[28595] trunk/dports/math/bc/Portfile

Ryan Schmidt ryandesign at macports.org
Wed Sep 5 16:44:59 PDT 2007

On Sep 5, 2007, at 06:33, Weissmann Markus wrote:

> On 05.09.2007, at 11:58, Ryan Schmidt wrote:
>> On Sep 4, 2007, at 03:34, source_changes at macosforge.org wrote:
>>> Revision: 28595
>>>           http://trac.macosforge.org/projects/macports/changeset/ 
>>> 28595
>>> Author:   mww at macports.org
>>> Date:     2007-09-04 01:34:17 -0700 (Tue, 04 Sep 2007)
>>> Log Message:
>>> -----------
>>> take maintainership, add sha1 checksum & livecheck
>> [snip]
>>> +
>>> +livecheck.check  regex
>>> +livecheck.url    http://ftp.gnu.org/gnu/bc/?C=M&O=D
>>> +livecheck.regex  bc-(\[0-9\.\]+\[0-9\])\\.
>>> +
>> You don't need a backslash before a period in a character class. So
>> 	livecheck.regex  bc-(\[0-9.\]+\[0-9\])\\.
>> would be better.
> O.k., but what does the backslash do then before a period? Nothing?

The string you write in your portfile is:


so that the string Tcl hands to the regex interpreter is:


In a regex in the portfile, one backslash escapes the next character  
from the Tcl interpreter. A period has no special meaning in Tcl, so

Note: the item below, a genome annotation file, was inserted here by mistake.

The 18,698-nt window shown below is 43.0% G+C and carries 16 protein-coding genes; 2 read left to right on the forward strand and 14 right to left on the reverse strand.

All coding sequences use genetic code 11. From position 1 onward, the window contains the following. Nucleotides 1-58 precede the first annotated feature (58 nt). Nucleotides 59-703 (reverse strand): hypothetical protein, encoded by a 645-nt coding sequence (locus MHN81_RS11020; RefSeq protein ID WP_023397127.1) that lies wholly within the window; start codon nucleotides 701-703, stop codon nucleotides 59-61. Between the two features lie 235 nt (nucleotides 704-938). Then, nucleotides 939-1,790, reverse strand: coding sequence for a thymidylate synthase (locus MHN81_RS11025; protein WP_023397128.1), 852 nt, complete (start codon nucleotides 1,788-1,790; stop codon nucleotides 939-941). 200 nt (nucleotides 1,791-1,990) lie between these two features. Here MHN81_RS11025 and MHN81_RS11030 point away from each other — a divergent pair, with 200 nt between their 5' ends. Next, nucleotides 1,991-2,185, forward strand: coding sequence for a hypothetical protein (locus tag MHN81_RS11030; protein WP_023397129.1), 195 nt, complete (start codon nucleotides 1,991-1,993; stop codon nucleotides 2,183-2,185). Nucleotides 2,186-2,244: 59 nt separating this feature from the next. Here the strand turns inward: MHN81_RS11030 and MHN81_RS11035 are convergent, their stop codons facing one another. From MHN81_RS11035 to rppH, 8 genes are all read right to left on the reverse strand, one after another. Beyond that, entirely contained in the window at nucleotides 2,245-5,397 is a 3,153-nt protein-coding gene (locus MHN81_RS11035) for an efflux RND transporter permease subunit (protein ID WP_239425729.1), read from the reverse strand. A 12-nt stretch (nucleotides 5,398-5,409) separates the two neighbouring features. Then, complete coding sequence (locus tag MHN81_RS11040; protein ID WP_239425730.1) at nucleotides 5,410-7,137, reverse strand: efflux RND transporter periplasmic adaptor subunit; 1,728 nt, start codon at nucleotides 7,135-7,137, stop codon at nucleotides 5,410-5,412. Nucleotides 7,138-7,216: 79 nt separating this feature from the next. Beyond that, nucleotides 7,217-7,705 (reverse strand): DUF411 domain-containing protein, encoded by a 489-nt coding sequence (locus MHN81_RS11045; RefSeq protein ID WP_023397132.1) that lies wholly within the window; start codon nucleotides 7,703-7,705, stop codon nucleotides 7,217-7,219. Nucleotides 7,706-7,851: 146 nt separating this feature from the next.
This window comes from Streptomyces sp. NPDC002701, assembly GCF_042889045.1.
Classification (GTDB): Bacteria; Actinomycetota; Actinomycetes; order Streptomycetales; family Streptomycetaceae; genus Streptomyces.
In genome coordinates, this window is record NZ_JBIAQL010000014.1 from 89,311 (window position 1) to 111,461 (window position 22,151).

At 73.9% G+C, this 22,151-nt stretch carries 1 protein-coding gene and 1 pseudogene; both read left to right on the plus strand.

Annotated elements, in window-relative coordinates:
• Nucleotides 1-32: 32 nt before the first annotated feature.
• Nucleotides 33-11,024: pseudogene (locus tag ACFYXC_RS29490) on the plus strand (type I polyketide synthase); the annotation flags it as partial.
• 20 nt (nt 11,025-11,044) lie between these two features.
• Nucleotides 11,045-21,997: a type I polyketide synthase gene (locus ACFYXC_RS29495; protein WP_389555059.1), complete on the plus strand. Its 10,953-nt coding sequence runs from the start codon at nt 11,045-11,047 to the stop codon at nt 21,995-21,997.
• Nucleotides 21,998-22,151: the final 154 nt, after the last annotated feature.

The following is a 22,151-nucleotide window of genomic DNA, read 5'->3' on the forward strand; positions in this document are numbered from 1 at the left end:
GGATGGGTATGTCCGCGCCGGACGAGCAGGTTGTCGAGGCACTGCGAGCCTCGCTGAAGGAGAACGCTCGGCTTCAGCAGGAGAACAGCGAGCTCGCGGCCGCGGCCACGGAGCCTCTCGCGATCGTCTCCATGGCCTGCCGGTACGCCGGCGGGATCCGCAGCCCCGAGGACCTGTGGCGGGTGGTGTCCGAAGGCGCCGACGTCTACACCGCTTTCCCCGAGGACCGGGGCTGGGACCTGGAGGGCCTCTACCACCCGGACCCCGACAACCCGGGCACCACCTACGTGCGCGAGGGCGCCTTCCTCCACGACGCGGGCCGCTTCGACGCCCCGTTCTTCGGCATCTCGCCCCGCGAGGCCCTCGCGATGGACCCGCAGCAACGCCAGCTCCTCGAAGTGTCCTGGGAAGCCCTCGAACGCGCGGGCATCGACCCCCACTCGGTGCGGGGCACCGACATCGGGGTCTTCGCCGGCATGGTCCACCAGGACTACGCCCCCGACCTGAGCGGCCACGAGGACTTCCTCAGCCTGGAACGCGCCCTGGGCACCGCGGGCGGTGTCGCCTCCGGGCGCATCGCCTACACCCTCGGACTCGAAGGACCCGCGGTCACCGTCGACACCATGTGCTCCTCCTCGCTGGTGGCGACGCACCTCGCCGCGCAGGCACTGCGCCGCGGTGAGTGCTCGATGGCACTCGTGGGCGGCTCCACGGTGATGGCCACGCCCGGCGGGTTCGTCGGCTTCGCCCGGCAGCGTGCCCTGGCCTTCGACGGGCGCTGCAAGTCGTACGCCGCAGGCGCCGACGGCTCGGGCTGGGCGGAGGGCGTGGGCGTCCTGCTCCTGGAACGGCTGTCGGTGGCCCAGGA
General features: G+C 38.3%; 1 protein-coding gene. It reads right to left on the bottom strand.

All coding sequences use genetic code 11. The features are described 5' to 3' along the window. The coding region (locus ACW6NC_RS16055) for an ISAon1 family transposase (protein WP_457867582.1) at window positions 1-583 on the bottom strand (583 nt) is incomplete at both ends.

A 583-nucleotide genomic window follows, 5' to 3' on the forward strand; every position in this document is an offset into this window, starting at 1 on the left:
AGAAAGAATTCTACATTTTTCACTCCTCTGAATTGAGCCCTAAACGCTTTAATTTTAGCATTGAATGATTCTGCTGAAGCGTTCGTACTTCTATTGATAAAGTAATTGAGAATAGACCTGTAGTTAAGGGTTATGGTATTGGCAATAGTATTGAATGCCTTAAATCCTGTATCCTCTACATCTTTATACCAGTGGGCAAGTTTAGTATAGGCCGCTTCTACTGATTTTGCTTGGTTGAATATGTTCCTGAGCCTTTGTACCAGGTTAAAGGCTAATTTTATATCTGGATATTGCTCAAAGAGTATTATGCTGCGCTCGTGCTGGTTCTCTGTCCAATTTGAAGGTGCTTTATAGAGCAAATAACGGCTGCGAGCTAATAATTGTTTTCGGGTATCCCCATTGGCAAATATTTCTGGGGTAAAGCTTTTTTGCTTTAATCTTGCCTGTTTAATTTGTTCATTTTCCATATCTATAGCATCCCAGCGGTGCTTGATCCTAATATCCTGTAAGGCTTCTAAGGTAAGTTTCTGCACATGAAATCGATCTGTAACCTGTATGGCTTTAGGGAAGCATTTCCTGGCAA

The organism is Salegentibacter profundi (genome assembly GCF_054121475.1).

"\." is the same as ".".

At the end of your regex, you have "\\.". The first backslash removes  
the special meaning of the second backslash so that the regex engine  
sees "\." which in turn tells the regex engine to remove the special  
meaning of the period, so that instead of matching any character, it  
matches a literal period only.

Within a regular expression, a period only has the special meaning of  
matching any character when the period occurs outside of a character  
class. Inside a character class, a period means a literal period. So  
the regex character class "[0-9.]" does not mean "match the  
characters zero thru nine and any character"; rather, it means "match  
the characters zero thru nine and the period".

More information about the macports-dev mailing list